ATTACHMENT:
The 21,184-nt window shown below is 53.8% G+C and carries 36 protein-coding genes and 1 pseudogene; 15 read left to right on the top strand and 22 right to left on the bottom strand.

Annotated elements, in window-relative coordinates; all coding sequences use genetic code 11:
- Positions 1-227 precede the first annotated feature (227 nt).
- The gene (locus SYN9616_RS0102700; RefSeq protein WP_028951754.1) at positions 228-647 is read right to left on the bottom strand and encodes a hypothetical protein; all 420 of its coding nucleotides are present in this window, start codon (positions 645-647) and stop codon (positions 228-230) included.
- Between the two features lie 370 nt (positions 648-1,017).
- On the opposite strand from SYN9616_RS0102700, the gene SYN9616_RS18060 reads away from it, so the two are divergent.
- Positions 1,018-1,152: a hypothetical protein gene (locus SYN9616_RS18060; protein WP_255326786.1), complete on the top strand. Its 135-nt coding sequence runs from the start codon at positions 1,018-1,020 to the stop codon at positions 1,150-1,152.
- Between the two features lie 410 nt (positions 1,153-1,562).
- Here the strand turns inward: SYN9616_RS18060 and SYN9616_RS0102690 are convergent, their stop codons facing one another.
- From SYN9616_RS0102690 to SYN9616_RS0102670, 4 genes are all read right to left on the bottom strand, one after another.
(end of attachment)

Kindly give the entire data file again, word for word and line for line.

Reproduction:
The 21,184-nt window shown below is 53.8% G+C and carries 36 protein-coding genes and 1 pseudogene; 15 read left to right on the top strand and 22 right to left on the bottom strand.

Annotated elements, in window-relative coordinates; all coding sequences use genetic code 11:
- Positions 1-227 precede the first annotated feature (227 nt).
- The gene (locus SYN9616_RS0102700; RefSeq protein WP_028951754.1) at positions 228-647 is read right to left on the bottom strand and encodes a hypothetical protein; all 420 of its coding nucleotides are present in this window, start codon (positions 645-647) and stop codon (positions 228-230) included.
- Between the two features lie 370 nt (positions 648-1,017).
- On the opposite strand from SYN9616_RS0102700, the gene SYN9616_RS18060 reads away from it, so the two are divergent.
- Positions 1,018-1,152: a hypothetical protein gene (locus SYN9616_RS18060; protein WP_255326786.1), complete on the top strand. Its 135-nt coding sequence runs from the start codon at positions 1,018-1,020 to the stop codon at positions 1,150-1,152.
- Between the two features lie 410 nt (positions 1,153-1,562).
- Here the strand turns inward: SYN9616_RS18060 and SYN9616_RS0102690 are convergent, their stop codons facing one another.
- From SYN9616_RS0102690 to SYN9616_RS0102670, 4 genes are all read right to left on the bottom strand, one after another.